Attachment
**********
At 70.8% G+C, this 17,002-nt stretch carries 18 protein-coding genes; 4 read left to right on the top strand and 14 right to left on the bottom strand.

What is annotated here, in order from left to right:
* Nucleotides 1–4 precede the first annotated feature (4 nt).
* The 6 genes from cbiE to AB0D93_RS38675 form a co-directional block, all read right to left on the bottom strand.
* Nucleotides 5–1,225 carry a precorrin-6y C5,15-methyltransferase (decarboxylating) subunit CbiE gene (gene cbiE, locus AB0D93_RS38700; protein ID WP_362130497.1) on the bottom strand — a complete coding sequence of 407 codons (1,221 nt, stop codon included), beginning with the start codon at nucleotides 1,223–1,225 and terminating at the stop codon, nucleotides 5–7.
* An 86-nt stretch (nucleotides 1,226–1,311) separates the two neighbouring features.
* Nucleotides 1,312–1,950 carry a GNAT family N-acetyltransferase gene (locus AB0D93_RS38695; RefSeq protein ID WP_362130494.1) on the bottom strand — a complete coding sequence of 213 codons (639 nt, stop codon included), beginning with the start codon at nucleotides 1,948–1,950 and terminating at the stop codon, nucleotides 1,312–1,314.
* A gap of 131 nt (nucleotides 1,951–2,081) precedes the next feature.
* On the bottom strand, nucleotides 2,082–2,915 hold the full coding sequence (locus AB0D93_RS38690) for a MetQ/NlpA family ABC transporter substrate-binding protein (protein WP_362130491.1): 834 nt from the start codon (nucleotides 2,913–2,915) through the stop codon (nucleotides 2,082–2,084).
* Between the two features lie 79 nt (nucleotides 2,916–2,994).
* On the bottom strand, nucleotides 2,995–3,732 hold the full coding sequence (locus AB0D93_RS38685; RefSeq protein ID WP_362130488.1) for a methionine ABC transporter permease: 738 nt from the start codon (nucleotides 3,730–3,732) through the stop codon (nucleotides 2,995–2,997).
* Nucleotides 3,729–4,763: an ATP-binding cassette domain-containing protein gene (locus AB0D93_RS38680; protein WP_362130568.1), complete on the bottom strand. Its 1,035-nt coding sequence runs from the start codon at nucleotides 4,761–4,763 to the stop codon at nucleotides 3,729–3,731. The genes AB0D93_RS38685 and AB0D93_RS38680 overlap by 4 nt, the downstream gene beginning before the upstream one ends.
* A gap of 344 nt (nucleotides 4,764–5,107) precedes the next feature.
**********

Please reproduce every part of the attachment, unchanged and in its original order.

At 70.8% G+C, this 17,002-nt stretch carries 18 protein-coding genes; 4 read left to right on the top strand and 14 right to left on the bottom strand.

What is annotated here, in order from left to right:
* Nucleotides 1–4 precede the first annotated feature (4 nt).
* The 6 genes from cbiE to AB0D93_RS38675 form a co-directional block, all read right to left on the bottom strand.
* Nucleotides 5–1,225 carry a precorrin-6y C5,15-methyltransferase (decarboxylating) subunit CbiE gene (gene cbiE, locus AB0D93_RS38700; protein ID WP_362130497.1) on the bottom strand — a complete coding sequence of 407 codons (1,221 nt, stop codon included), beginning with the start codon at nucleotides 1,223–1,225 and terminating at the stop codon, nucleotides 5–7.
* An 86-nt stretch (nucleotides 1,226–1,311) separates the two neighbouring features.
* Nucleotides 1,312–1,950 carry a GNAT family N-acetyltransferase gene (locus AB0D93_RS38695; RefSeq protein ID WP_362130494.1) on the bottom strand — a complete coding sequence of 213 codons (639 nt, stop codon included), beginning with the start codon at nucleotides 1,948–1,950 and terminating at the stop codon, nucleotides 1,312–1,314.
* A gap of 131 nt (nucleotides 1,951–2,081) precedes the next feature.
* On the bottom strand, nucleotides 2,082–2,915 hold the full coding sequence (locus AB0D93_RS38690) for a MetQ/NlpA family ABC transporter substrate-binding protein (protein WP_362130491.1): 834 nt from the start codon (nucleotides 2,913–2,915) through the stop codon (nucleotides 2,082–2,084).
* Between the two features lie 79 nt (nucleotides 2,916–2,994).
* On the bottom strand, nucleotides 2,995–3,732 hold the full coding sequence (locus AB0D93_RS38685; RefSeq protein ID WP_362130488.1) for a methionine ABC transporter permease: 738 nt from the start codon (nucleotides 3,730–3,732) through the stop codon (nucleotides 2,995–2,997).
* Nucleotides 3,729–4,763: an ATP-binding cassette domain-containing protein gene (locus AB0D93_RS38680; protein WP_362130568.1), complete on the bottom strand. Its 1,035-nt coding sequence runs from the start codon at nucleotides 4,761–4,763 to the stop codon at nucleotides 3,729–3,731. The genes AB0D93_RS38685 and AB0D93_RS38680 overlap by 4 nt, the downstream gene beginning before the upstream one ends.
* A gap of 344 nt (nucleotides 4,764–5,107) precedes the next feature.